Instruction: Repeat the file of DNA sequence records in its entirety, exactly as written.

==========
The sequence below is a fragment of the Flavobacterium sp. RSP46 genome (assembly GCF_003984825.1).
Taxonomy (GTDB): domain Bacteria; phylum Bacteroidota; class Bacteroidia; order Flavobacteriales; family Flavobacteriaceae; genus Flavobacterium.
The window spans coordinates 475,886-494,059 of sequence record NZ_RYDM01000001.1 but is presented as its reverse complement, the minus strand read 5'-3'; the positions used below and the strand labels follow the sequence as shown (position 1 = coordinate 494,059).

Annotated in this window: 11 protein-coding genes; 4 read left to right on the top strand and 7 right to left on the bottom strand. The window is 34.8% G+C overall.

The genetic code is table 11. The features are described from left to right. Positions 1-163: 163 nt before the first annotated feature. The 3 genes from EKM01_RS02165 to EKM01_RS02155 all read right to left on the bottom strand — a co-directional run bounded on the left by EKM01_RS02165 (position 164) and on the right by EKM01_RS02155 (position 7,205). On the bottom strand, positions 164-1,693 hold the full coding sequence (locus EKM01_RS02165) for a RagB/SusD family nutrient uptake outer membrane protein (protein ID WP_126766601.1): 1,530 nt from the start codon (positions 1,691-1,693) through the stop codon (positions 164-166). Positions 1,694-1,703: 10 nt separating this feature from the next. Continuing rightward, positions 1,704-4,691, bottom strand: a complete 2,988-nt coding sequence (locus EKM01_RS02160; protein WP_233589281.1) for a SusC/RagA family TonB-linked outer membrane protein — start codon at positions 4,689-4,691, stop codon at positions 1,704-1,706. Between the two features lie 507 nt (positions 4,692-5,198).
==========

The sequence below is a fragment of the Flavobacterium sp. RSP46 genome (assembly GCF_003984825.1).
Taxonomy (GTDB): domain Bacteria; phylum Bacteroidota; class Bacteroidia; order Flavobacteriales; family Flavobacteriaceae; genus Flavobacterium.
The window spans coordinates 475,886-494,059 of sequence record NZ_RYDM01000001.1 but is presented as its reverse complement, the minus strand read 5'-3'; the positions used below and the strand labels follow the sequence as shown (position 1 = coordinate 494,059).

Annotated in this window: 11 protein-coding genes; 4 read left to right on the top strand and 7 right to left on the bottom strand. The window is 34.8% G+C overall.

The genetic code is table 11. The features are described from left to right. Positions 1-163: 163 nt before the first annotated feature. The 3 genes from EKM01_RS02165 to EKM01_RS02155 all read right to left on the bottom strand — a co-directional run bounded on the left by EKM01_RS02165 (position 164) and on the right by EKM01_RS02155 (position 7,205). On the bottom strand, positions 164-1,693 hold the full coding sequence (locus EKM01_RS02165) for a RagB/SusD family nutrient uptake outer membrane protein (protein ID WP_126766601.1): 1,530 nt from the start codon (positions 1,691-1,693) through the stop codon (positions 164-166). Positions 1,694-1,703: 10 nt separating this feature from the next. Continuing rightward, positions 1,704-4,691, bottom strand: a complete 2,988-nt coding sequence (locus EKM01_RS02160; protein WP_233589281.1) for a SusC/RagA family TonB-linked outer membrane protein — start codon at positions 4,689-4,691, stop codon at positions 1,704-1,706. Between the two features lie 507 nt (positions 4,692-5,198).